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An open letter from Programme Director for the Police Race Action Plan – DCC Tyron Joyce

31 May 2022

Deputy Chief Constable Tyron Joyce has written an open letter to all police chiefs on the importance of the Police Race Action Plan, why it must succeed, and why he applied for the role of Programme Director.

31 May 2022


I am the Programme Director for the Police Race Action Plan. I am also the highest-ranking officer of Black heritage in England and Wales. My heritage does not give me insurmountable knowledge on race issues nor the right to speak on behalf of all other people of Black heritage. 

It is, however, part of my identity and helps me to recognise and understand some of the hopes, fears, and concerns that the recent publication of the plan has prompted. These are my personal views intended to generate debate and to take us forward.

I thought long and hard about whether to apply for this role; both from a personal and professional stance. I believe there is an overwhelming acceptance within policing of the need for further change, but this is not something that one person or group (of any race or belief) can achieve alone. I had to seriously consider if the support needed would be forthcoming; but I am pleased to have started this role with offers of support already coming in from Chief Constables and staff across the UK.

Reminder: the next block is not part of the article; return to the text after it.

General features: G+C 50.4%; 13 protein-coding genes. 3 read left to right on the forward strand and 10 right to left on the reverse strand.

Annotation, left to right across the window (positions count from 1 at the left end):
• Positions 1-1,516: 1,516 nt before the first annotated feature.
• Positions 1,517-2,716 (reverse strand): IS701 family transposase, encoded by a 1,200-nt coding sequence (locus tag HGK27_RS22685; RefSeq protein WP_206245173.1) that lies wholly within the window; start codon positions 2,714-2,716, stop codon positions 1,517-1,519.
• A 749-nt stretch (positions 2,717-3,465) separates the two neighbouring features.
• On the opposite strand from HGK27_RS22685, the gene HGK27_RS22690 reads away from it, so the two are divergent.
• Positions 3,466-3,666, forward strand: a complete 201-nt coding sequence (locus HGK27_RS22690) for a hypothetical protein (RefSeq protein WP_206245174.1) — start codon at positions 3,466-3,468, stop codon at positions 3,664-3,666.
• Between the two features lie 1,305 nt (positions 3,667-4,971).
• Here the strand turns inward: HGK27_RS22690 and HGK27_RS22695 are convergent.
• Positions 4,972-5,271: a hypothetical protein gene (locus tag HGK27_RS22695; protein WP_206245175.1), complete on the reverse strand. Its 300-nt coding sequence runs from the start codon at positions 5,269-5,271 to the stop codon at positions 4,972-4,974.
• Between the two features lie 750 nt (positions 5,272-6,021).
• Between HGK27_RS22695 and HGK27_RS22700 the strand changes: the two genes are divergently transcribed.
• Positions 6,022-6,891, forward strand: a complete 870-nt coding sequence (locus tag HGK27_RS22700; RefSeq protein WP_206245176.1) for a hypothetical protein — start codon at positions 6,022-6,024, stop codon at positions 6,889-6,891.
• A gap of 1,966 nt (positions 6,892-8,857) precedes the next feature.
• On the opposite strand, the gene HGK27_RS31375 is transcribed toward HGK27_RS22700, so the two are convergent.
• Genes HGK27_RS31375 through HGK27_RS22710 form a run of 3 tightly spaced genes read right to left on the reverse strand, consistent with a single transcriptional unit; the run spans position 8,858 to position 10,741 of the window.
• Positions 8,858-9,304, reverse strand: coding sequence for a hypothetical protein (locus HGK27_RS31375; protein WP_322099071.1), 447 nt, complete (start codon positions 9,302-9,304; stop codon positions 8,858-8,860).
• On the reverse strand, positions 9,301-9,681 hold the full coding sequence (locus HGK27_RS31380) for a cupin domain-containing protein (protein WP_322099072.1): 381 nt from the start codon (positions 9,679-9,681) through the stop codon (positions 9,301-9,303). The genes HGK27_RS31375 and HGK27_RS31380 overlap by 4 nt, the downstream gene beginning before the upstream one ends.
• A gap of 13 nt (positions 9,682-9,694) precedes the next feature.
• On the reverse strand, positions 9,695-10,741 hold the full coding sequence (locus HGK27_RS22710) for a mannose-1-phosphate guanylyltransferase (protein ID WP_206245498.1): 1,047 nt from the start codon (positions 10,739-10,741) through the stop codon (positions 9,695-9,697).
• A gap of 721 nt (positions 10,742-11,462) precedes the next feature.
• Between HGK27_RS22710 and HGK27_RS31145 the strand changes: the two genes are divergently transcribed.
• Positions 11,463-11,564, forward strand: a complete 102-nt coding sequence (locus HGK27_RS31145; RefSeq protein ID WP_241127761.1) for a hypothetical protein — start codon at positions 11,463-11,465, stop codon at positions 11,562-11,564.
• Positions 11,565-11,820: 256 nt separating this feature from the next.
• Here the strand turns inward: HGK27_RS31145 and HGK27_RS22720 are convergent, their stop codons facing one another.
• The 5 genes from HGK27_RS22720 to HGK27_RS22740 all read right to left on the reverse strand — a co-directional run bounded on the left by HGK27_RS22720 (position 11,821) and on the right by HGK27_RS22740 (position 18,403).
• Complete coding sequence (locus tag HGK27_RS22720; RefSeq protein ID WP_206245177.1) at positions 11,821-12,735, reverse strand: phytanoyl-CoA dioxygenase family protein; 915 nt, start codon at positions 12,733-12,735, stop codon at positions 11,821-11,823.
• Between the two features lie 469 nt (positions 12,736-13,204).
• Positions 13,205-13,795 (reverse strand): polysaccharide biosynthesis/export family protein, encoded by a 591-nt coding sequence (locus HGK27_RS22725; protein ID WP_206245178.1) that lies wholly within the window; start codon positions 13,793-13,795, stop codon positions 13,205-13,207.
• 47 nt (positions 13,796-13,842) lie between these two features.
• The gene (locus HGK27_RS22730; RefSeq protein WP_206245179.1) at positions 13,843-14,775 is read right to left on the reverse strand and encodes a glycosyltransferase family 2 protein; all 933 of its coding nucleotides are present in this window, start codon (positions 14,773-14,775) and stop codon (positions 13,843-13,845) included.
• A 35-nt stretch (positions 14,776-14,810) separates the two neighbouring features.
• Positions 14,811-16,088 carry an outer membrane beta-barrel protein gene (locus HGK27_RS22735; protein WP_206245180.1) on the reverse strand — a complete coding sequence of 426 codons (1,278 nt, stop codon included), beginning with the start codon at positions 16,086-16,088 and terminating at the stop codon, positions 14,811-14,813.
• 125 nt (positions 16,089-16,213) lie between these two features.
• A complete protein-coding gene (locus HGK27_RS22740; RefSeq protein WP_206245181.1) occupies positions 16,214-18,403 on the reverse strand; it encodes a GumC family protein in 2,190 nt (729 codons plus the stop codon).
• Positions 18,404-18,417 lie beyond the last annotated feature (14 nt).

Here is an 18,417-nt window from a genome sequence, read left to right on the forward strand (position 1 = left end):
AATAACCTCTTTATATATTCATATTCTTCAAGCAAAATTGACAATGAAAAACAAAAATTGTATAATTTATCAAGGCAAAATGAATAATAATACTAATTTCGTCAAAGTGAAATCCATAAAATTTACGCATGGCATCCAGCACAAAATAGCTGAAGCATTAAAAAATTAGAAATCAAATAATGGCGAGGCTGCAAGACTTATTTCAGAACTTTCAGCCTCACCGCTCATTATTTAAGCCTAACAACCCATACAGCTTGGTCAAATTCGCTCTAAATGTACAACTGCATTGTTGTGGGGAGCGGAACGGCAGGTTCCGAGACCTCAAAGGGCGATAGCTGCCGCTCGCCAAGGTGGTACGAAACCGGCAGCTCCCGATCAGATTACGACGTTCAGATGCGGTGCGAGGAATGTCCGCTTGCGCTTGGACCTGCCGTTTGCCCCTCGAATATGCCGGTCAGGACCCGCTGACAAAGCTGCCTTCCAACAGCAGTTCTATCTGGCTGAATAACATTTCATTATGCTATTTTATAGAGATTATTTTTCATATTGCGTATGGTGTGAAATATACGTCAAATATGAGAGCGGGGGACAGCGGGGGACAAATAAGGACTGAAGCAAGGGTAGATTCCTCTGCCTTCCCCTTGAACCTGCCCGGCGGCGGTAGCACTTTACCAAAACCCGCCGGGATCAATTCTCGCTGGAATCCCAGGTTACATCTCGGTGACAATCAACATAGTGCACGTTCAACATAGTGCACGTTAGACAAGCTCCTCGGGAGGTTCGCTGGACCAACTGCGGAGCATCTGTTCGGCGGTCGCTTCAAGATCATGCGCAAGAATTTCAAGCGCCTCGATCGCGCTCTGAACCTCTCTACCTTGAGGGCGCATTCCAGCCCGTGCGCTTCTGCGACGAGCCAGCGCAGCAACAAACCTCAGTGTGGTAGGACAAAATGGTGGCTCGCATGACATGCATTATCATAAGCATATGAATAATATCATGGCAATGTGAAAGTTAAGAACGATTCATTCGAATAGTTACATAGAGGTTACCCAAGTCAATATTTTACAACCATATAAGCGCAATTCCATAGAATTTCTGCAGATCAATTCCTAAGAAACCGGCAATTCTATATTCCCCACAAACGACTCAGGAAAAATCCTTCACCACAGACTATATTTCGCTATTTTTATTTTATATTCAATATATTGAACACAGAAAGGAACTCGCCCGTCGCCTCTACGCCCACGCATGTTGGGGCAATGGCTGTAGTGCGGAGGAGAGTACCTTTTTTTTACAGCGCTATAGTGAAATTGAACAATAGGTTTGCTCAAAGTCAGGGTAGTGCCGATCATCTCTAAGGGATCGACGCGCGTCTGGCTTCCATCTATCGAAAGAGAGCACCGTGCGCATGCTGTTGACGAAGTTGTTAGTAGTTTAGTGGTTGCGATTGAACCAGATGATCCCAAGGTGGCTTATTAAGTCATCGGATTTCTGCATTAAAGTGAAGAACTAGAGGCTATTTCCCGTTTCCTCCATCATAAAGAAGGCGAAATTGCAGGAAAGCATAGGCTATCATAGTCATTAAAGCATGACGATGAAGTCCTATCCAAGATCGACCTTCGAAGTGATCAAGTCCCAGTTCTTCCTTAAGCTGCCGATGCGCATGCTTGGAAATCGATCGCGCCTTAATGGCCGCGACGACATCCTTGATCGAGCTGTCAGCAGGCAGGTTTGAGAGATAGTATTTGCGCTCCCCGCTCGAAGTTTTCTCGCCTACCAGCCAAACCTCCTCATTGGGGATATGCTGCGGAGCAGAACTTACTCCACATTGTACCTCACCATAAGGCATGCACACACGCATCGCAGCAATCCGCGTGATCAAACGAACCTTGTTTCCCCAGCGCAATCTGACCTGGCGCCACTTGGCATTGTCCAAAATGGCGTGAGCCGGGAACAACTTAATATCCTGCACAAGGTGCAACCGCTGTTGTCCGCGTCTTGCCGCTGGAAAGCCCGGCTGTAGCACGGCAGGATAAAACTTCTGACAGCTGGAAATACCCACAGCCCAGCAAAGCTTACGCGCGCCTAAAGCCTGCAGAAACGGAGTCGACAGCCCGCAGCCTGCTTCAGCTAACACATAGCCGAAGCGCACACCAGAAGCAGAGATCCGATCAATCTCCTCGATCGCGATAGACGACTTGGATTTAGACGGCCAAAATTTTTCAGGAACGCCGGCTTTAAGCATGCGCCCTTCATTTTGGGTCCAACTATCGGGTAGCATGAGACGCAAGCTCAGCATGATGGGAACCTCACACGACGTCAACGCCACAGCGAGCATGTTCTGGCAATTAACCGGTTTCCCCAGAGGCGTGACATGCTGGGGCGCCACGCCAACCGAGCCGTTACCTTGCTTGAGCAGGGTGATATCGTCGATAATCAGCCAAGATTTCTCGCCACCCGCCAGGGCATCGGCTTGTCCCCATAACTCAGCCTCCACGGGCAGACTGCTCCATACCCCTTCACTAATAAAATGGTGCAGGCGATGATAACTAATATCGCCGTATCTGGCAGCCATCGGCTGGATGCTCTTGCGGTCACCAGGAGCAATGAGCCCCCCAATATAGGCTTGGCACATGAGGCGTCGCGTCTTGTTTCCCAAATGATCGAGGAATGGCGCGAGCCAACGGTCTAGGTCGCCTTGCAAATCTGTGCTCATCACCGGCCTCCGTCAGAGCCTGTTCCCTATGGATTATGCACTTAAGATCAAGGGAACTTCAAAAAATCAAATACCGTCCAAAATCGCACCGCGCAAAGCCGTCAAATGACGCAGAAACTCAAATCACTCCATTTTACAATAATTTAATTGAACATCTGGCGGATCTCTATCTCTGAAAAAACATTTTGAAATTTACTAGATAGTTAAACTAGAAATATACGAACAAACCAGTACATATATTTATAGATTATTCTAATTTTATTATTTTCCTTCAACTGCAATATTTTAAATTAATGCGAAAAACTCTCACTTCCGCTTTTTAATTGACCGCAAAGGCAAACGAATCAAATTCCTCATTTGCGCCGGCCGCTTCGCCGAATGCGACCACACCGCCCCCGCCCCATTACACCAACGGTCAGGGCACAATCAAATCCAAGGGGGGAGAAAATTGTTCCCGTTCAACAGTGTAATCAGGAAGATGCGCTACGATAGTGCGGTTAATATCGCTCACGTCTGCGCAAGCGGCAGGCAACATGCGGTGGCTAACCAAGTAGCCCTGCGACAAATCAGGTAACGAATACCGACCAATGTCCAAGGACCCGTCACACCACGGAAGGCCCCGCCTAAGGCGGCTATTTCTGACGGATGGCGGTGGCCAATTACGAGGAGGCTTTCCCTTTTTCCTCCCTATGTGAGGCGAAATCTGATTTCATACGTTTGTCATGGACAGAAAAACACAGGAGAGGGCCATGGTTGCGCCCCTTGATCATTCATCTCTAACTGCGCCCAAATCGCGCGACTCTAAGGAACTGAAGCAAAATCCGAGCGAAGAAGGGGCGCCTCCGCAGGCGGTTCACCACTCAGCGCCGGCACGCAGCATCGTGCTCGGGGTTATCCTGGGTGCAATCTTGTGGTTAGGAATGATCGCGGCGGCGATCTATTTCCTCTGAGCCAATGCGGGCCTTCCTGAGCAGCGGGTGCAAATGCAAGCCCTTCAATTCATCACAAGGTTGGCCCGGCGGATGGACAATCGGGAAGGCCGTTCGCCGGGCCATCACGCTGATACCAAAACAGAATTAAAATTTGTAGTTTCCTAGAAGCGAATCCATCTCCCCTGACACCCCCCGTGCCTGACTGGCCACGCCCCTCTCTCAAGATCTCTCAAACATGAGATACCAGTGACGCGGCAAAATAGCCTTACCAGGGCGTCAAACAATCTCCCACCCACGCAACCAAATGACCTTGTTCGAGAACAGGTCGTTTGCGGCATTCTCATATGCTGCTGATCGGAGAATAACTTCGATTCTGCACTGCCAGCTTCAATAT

I know that the service can deliver this plan and make the changes required to improve our culture. But it must start with an inward look to confront the evidence and resulting emotion connected with issues of policing, race, and prejudice.

In 1999, I was a Detective Sergeant based at Brixton Police Station in the Metropolitan Police Service. I will never forget the moment that a senior officer addressed the team after the publication of the Macpherson Inquiry. He stated that ‘we must accept that we were all institutionally racist’ with little further discussion. This triggered an emotive response in me - did he just call me a racist? How do I respond to that? Where is the evidence? How will I explain this to my team, so they understand their personal responsibilities?

Fast forward to now; 23 years later and we are facing another pivotal moment in our cultural journey.

Some may label the plan as ‘woke.’ Comments in this context seek to label any activity as superfluous, unnecessary, or perhaps a waste of money.